In the fall of 1975, my college (Rider University, Lawrenceville, NJ) fraternity (Alpha Phi Omega, national service fraternity) decided to try to host a Harry Chapin concert as a fund-raiser for World Hunger Year. I volunteered to chair this effort, and contacted WHY to try to set up a date.

I worked with a man there named Steve Spinola, and we had a lot of trouble settling on a date that would work for all. Finally, after several phone calls, Steve said to me, “Why don’t you just call Harry and work it out between you?” I was stunned! Steve gave me Harry’s home phone number.

Portrait Gallery” was just about to be released, but because of my involvement on the campus radio station, I had already listened to an advanced copy, and of course it was great.

One evening, I got on the phone in the dorm, dialed the number, a man answered, I asked for Harry Chapin, and he answered, “This is Harry”. I was almost speechless, a rare occurrence for me. I explained why I called, and he was very nice, as down-to-earth as anybody, spoke to me as if I were an old friend.

I told him that I had heard his new album, and he wanted to know what I liked and didn’t like (not much!), and seemed genuinely concerned about my opinion. The feeling that my musical idol cared about my thoughts about his music was unbelievable. I walked on air for days.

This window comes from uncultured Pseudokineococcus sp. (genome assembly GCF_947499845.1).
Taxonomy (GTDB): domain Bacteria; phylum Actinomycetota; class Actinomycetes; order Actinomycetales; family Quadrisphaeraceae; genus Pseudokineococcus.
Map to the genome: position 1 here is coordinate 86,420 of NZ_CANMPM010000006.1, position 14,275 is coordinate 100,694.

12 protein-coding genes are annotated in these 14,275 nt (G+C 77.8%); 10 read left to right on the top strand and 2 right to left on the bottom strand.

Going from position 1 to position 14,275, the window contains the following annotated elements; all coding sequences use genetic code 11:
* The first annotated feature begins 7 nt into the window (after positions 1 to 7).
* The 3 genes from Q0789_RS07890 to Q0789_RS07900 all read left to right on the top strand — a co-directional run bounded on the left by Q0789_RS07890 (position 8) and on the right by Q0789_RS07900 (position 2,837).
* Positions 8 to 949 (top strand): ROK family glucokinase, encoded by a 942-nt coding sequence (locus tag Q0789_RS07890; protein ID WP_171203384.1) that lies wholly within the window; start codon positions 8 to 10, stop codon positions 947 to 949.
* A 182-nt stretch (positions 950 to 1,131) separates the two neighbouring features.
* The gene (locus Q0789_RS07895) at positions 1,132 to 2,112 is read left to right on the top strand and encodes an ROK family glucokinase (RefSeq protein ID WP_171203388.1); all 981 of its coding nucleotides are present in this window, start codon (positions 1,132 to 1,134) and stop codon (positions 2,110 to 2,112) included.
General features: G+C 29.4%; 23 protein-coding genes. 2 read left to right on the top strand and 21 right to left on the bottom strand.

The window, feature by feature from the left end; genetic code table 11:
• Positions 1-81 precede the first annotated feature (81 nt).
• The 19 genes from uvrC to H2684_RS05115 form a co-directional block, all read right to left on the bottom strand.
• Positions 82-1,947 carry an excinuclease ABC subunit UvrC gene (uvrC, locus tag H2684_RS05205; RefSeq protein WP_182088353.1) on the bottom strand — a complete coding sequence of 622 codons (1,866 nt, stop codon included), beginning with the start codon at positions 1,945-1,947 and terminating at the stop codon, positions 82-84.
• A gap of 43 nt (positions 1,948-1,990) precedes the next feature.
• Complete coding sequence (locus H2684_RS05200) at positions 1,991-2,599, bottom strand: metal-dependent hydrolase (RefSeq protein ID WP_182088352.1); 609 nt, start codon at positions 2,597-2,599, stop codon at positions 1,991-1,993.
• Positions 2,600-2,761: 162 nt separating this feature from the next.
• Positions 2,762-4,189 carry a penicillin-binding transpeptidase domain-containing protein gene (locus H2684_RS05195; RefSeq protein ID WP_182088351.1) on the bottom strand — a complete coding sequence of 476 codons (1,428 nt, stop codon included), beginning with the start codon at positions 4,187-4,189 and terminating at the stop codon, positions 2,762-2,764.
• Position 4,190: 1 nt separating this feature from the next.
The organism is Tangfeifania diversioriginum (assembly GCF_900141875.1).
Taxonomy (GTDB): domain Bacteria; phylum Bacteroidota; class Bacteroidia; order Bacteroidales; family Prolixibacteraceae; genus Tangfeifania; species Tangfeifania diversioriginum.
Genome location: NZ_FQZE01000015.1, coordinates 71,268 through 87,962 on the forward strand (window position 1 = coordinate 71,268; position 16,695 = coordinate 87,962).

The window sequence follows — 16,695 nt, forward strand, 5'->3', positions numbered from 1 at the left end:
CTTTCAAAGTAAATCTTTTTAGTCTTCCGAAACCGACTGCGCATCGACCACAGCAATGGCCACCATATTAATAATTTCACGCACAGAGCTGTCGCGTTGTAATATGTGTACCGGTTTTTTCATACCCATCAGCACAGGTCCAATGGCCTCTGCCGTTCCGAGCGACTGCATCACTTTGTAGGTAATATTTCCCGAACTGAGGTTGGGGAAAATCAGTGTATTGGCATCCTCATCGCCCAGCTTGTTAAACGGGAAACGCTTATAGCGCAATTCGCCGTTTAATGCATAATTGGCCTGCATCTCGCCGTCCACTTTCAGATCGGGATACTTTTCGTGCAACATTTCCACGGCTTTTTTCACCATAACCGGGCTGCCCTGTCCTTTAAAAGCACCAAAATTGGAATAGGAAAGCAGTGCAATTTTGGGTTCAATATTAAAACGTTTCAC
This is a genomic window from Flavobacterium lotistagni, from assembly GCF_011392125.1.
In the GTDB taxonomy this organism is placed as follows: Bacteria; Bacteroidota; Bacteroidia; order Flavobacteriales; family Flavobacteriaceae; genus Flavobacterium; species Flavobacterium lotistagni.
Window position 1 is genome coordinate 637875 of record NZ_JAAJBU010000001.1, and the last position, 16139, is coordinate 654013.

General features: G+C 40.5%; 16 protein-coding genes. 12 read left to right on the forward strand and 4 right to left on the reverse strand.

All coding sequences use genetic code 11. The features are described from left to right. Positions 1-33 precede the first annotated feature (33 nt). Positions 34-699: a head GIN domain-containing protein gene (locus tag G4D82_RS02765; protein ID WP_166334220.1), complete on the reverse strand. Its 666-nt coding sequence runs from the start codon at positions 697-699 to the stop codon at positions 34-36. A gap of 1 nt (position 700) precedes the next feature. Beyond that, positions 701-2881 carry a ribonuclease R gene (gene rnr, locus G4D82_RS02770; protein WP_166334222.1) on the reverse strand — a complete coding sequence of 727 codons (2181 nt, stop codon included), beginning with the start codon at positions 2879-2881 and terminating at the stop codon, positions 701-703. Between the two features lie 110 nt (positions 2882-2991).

The concert at Rider never came off as he played that spring at Princeton University instead, only a few miles up the road. I used the phone number only once more, and that was to ask if he could play a song at the Princeton concert (Sunday Morning Sunshine) and dedicate it from the stage to my girlfriend. That time I talked to Sandy (Harry was on tour), she was not very pleasant, and the dedication never came off. I’m sure he never got the message.

We lost him so young, that I regret I was never able to have another personal contact with the greatest songwriter/storyteller/performer of my time. I miss him a lot, and cherish this memory that I have.

Rick Shafarman

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